PRIORITIES ON R&D IN BEEKEEPING IN TROPICAL ASIA, UNIVERSITI PERTANIAN, MALAYSIA In
Malaysia the full potential tor honey production in rubber plantations ts as yet untapped
This Workshop for asian bee scientists was held in Malaysia in early August. The programme was well devised: bee scientists from Asia were encouraged to participate in a form of strategic planning for future research. They endeavoured to summarise the current problems ad discussed ways to address them.
Overall objectives e
To assist research and development in tropical Asia on beekeeping and pollination with indigenous bees for the rural poor. To balance and harmonise the development of beekeeping and pollination in tropical Asia with concerns for the environment and judicious use of appropriate indigenous species of honey bees
The Malaysian Bee Research & Development Team of the Universiti Pertanian Malaysia is led by Dr Makhdzir Mardan. Over the past 10 years the Team has developed into one of the most successful and achieving centres of bee research within Asia. The Team consists of people from various disciplines providing a range of expertise, and itself provides an excellent model for researchers in other countries to emulate. The meeting was made possible with financial support from IDRC (Canada).
Results Professor Yang aave China s view on priorties for bee research Other experts
joining these from Malaysia at the workshop from Indonesia, Nepal, Philippines, were Thailand and Vietnam
Nicola Bradbear participated in this meeting with support from BESO, the British Executive Service Overseas.
Agreement on priority areas for Research and Development. Decisions on the allocation of available IDRC funding for regional Research and Development. Very good links for further communication between asian bee scientists: the network is named BEENET. Agreement to contribute information to a quarterly BEENET newsletter.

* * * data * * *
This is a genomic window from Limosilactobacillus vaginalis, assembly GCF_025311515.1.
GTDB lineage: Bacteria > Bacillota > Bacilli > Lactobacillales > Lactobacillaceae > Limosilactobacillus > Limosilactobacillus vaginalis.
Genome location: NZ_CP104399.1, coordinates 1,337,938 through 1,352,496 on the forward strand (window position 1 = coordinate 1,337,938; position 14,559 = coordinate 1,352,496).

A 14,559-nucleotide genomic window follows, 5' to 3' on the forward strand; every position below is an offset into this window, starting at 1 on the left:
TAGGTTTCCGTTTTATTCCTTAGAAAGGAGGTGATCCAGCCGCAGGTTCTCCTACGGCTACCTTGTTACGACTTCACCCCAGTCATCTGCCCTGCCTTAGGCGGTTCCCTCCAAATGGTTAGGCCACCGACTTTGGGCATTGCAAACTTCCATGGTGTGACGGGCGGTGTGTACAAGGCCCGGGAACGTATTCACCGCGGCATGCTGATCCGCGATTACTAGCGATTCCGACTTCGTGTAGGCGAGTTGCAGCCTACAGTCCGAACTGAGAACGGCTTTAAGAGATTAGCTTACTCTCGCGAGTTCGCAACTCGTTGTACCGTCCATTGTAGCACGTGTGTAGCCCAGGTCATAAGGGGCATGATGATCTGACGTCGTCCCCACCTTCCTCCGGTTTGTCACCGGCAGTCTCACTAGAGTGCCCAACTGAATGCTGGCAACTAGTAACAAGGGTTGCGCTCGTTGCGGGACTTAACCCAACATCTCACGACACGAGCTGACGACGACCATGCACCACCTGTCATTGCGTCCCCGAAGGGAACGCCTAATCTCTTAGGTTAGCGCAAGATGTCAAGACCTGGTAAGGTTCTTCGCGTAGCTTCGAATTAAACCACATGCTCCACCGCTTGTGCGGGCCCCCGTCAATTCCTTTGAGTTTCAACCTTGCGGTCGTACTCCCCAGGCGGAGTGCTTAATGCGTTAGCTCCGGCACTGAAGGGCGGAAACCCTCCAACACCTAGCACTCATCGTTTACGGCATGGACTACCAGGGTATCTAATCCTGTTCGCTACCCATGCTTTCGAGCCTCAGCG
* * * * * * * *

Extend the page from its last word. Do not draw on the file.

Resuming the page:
Malaysta coconut offers
nectar source for 10 months of the
year, and here provides the basis for profitable
RUBBER THE HONEY SPINNER IN SRI LANKA Rubber is the most prolific honey-producing tree in Sri Lanka. It is the sap from the tender leaves that is collected by bees. Rubber-based honey is of a light-yellowish colour and has a very sweet flavour. It may take on a darker tinge if mixed with other nectar sources.
During a good season 10 -15 kg of honey could be harvested from a single Apis cerana colony whilst 25-40 colonies could be kept at a single site. The yield is dependent upon prevailing weather conditions and management. Trees 10 -15 years old and undergoing tapping produce the maximum sap while soil conditions may also affect sap output. The sap emanates from the tender leaves as they become the normal! size - sap emerges twice during the day (0830-1000 and 1630-1800) over a period of three to five weeks. Trees at different elevations shed their leaves and produce new ones at slightly different times and this could extend the sap season to nearly two months. It is important that there is bright sunshine during the day as dark and
cloudy days, even without rain reduce the sap output.
Night rain increases secretion but also increases sap water content. Heavy rains, as well as washing away the sap, also further reduce the flow due to fungus infection of the leaves.
Another benefit of rubber is that sap secretion always begins three weeks after the shedding of all Jeaves. This allows the beekeeper to manage the honey bee colony in reparation for the flow. prep C Dhammearatchi
Recent honey harvests Year Harvest period
Harvest per colony (kg)
26 Mar -18 Apr